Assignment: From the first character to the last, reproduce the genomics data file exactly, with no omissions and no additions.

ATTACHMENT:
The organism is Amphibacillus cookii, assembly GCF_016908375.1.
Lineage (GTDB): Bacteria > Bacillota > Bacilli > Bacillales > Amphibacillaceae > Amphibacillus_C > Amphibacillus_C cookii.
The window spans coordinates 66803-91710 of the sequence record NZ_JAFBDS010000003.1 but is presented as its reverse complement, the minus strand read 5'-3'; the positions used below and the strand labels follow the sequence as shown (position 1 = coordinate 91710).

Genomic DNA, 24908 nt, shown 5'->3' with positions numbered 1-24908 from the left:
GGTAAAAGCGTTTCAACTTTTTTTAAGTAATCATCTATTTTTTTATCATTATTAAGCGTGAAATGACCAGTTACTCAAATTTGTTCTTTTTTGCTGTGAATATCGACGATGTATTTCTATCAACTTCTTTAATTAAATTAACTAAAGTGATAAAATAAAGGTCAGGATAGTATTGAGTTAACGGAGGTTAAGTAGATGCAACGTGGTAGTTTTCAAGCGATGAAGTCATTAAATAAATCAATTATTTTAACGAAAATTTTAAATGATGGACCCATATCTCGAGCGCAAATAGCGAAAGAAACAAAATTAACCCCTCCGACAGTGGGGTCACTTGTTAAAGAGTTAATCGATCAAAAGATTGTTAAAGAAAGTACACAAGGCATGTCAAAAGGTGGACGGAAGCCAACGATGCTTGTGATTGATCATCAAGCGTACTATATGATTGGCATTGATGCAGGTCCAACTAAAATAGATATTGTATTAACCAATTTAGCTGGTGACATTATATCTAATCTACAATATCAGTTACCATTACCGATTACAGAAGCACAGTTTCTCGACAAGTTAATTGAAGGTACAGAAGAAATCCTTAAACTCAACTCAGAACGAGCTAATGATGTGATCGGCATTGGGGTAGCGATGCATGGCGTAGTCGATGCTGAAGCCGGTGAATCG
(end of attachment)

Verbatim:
The organism is Amphibacillus cookii, assembly GCF_016908375.1.
Lineage (GTDB): Bacteria > Bacillota > Bacilli > Bacillales > Amphibacillaceae > Amphibacillus_C > Amphibacillus_C cookii.
The window spans coordinates 66803-91710 of the sequence record NZ_JAFBDS010000003.1 but is presented as its reverse complement, the minus strand read 5'-3'; the positions used below and the strand labels follow the sequence as shown (position 1 = coordinate 91710).

Genomic DNA, 24908 nt, shown 5'->3' with positions numbered 1-24908 from the left:
GGTAAAAGCGTTTCAACTTTTTTTAAGTAATCATCTATTTTTTTATCATTATTAAGCGTGAAATGACCAGTTACTCAAATTTGTTCTTTTTTGCTGTGAATATCGACGATGTATTTCTATCAACTTCTTTAATTAAATTAACTAAAGTGATAAAATAAAGGTCAGGATAGTATTGAGTTAACGGAGGTTAAGTAGATGCAACGTGGTAGTTTTCAAGCGATGAAGTCATTAAATAAATCAATTATTTTAACGAAAATTTTAAATGATGGACCCATATCTCGAGCGCAAATAGCGAAAGAAACAAAATTAACCCCTCCGACAGTGGGGTCACTTGTTAAAGAGTTAATCGATCAAAAGATTGTTAAAGAAAGTACACAAGGCATGTCAAAAGGTGGACGGAAGCCAACGATGCTTGTGATTGATCATCAAGCGTACTATATGATTGGCATTGATGCAGGTCCAACTAAAATAGATATTGTATTAACCAATTTAGCTGGTGACATTATATCTAATCTACAATATCAGTTACCATTACCGATTACAGAAGCACAGTTTCTCGACAAGTTAATTGAAGGTACAGAAGAAATCCTTAAACTCAACTCAGAACGAGCTAATGATGTGATCGGCATTGGGGTAGCGATGCATGGCGTAGTCGATGCTGAAGCCGGTGAATCG